Forests are more than trees, they are an interdependent community of plants, animals and other organisms. Approximately 80 percent of terrestrial species make their home in the forest. From the mangrove forests along the coasts to the forests on the hillside, multiple forms of life are supported by these natural wonders, making them the most biologically diverse ecosystems on land.
In Jamaica, our forests are habitats for many faunal species including birds, bats, snails, butterflies and lizards. It is also home to many endangered and endemic species including the Jamaican Boa, the American Crocodile, the Jamaican Iguana and the Jamaican Coney. These animals depend on our forests for a safe space where they can roam, feed and reproduce without the threat of predators. Maintaining high quality forests is important as it provides the conditions for our plants and animals to thrive.
The increase in climate change related risks has made it important for Jamaicans to protect and increase the island’s forest cover. It is projected that with climate change there will be greater variations in weather patterns, meaning we can expect longer, hotter dry seasons, hotter days and nights. There is also likely to be shorter rainy seasons with very intense rainfall events, increasing the risk of landslides, soil erosion and flooding.
Trees and good quality forests play an important role in reducing the negative impacts of climate change and are a key cost-effective solution to tackle these challenges.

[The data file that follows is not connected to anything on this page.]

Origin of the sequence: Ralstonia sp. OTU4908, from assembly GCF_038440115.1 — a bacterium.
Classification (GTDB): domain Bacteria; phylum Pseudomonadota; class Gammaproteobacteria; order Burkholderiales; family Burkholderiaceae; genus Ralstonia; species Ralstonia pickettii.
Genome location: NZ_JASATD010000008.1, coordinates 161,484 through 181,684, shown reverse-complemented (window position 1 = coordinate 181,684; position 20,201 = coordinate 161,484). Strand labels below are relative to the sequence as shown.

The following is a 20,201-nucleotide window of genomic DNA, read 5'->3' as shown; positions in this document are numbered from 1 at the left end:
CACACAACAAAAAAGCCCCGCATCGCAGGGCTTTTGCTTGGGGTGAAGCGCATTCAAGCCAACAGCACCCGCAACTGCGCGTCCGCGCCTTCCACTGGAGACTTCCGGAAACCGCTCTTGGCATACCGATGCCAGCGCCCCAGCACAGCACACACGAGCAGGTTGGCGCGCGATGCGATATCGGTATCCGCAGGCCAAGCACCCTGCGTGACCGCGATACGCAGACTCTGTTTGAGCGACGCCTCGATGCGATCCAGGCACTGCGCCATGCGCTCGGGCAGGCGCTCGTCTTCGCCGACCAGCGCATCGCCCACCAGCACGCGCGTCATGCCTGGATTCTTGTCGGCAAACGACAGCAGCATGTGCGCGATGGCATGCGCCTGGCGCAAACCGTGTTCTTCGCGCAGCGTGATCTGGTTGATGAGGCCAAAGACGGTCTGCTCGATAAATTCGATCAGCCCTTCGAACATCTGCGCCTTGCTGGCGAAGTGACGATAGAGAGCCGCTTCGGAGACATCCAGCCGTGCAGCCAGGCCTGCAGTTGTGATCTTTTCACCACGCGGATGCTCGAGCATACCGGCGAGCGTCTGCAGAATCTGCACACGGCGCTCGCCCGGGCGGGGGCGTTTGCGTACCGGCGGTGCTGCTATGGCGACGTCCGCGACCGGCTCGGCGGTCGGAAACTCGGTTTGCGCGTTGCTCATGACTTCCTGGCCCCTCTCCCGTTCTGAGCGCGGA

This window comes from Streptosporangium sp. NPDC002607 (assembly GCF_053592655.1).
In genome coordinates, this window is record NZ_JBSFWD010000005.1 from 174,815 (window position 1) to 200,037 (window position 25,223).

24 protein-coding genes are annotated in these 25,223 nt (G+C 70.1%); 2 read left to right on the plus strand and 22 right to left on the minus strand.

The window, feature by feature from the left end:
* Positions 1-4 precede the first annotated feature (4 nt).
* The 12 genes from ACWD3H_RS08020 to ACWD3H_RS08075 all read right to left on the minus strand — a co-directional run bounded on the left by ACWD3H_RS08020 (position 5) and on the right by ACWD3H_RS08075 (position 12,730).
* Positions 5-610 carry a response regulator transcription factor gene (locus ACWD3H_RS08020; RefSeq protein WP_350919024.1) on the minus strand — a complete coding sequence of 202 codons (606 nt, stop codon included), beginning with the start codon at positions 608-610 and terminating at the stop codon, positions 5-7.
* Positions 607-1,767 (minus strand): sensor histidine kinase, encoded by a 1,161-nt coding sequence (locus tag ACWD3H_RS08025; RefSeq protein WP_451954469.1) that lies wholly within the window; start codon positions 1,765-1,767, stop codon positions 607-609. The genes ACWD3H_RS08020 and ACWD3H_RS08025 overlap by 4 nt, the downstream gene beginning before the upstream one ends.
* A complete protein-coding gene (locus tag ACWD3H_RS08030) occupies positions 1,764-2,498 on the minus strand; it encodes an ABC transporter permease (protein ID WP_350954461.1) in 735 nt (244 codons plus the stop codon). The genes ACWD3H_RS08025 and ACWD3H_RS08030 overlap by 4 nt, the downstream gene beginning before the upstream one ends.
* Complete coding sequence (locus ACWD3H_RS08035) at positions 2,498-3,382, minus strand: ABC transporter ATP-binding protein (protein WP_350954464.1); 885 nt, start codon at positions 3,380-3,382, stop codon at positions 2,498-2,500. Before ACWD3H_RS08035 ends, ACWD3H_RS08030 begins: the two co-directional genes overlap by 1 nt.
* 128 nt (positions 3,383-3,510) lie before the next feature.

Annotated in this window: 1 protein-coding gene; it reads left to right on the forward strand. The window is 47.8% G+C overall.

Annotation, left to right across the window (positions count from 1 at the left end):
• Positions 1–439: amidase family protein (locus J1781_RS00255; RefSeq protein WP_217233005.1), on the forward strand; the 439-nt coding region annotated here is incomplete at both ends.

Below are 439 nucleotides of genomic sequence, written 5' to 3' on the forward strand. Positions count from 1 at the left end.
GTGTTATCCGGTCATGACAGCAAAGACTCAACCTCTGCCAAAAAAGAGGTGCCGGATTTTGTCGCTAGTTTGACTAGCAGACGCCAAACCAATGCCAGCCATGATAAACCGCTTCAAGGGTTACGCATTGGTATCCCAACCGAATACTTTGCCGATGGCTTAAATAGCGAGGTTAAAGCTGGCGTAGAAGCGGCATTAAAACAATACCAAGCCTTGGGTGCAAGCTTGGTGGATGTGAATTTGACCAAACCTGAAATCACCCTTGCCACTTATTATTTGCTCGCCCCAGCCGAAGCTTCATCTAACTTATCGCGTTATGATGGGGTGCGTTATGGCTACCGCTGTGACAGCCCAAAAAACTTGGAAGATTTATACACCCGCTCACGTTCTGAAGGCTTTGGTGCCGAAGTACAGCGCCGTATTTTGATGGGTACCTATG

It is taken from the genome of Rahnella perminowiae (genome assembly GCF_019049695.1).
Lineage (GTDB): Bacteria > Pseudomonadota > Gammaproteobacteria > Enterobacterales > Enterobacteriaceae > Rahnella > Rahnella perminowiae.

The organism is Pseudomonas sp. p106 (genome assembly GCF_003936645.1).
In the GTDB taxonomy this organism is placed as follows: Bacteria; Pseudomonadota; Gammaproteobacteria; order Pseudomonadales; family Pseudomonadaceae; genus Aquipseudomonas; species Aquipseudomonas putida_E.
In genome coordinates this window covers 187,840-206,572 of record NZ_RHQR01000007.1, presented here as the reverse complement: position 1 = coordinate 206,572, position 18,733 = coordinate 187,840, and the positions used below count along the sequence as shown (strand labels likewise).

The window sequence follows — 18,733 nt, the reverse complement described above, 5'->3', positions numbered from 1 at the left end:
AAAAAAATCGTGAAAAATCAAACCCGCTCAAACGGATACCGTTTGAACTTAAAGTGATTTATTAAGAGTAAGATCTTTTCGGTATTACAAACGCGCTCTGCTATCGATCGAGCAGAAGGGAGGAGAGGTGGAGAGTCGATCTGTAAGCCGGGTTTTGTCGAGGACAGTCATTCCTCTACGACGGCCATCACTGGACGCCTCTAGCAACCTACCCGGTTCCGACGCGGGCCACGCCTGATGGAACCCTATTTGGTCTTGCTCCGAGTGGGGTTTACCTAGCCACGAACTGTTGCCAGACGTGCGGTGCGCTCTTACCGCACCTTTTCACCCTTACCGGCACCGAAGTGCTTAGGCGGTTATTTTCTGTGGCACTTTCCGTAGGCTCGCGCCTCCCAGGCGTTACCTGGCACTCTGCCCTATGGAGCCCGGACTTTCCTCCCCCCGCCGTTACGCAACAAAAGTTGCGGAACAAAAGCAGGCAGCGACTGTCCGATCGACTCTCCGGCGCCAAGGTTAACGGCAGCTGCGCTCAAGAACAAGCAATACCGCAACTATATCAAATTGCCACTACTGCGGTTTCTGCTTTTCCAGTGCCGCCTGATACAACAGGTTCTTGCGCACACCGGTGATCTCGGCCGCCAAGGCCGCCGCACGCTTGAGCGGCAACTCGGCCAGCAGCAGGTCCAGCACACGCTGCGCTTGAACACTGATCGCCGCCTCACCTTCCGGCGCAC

Healthy forests absorb greenhouse gases such as carbon from the air around us and store them in the various components of the trees which are above and below ground. This lessens the concentration of the gases in the atmosphere, which essentially reduces the effects of climate change.
Another vital ecosystem service provided by trees is the reduction in land degradation. Their root systems help to hold the soil together, which prevents it from washing away. This serves to stabilize slopes and reduces the number and impact of landslides. In urban communities, trees act as a defense against strong winds and rains, often taking the brunt of storms, and reducing the negative impact of this force of nature on infrastructure. Mangrove forests also play a vital role in protecting the coastline and coastal communities. These forests provide a buffer from the force of wind and waves, thereby reducing the risk of shoreline erosion.
Healthy forest ecosystems and rich biodiversity are fundamental to the maintenance of a quality life. We must play our part in preserving our forests and taking care of our trees, so that our forest ecosystems can thrive and continue to support us in this our “land of wood and water”.